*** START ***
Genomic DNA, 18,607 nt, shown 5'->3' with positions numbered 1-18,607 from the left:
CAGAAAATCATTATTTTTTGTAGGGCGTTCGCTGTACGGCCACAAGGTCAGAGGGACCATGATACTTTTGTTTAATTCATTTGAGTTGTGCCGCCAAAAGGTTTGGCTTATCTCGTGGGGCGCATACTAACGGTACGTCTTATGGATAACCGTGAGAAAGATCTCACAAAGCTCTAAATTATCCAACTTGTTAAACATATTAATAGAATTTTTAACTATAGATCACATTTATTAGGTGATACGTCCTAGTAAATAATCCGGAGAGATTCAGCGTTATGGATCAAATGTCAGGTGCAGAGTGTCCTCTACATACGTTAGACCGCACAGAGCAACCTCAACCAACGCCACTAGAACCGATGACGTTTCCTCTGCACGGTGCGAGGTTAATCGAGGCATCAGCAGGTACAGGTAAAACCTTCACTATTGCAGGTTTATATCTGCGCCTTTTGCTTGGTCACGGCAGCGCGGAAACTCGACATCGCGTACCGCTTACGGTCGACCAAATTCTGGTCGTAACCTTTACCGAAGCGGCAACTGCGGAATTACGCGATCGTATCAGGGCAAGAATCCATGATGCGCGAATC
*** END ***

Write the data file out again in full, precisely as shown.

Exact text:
Genomic DNA, 18,607 nt, shown 5'->3' with positions numbered 1-18,607 from the left:
CAGAAAATCATTATTTTTTGTAGGGCGTTCGCTGTACGGCCACAAGGTCAGAGGGACCATGATACTTTTGTTTAATTCATTTGAGTTGTGCCGCCAAAAGGTTTGGCTTATCTCGTGGGGCGCATACTAACGGTACGTCTTATGGATAACCGTGAGAAAGATCTCACAAAGCTCTAAATTATCCAACTTGTTAAACATATTAATAGAATTTTTAACTATAGATCACATTTATTAGGTGATACGTCCTAGTAAATAATCCGGAGAGATTCAGCGTTATGGATCAAATGTCAGGTGCAGAGTGTCCTCTACATACGTTAGACCGCACAGAGCAACCTCAACCAACGCCACTAGAACCGATGACGTTTCCTCTGCACGGTGCGAGGTTAATCGAGGCATCAGCAGGTACAGGTAAAACCTTCACTATTGCAGGTTTATATCTGCGCCTTTTGCTTGGTCACGGCAGCGCGGAAACTCGACATCGCGTACCGCTTACGGTCGACCAAATTCTGGTCGTAACCTTTACCGAAGCGGCAACTGCGGAATTACGCGATCGTATCAGGGCAAGAATCCATGATGCGCGAATC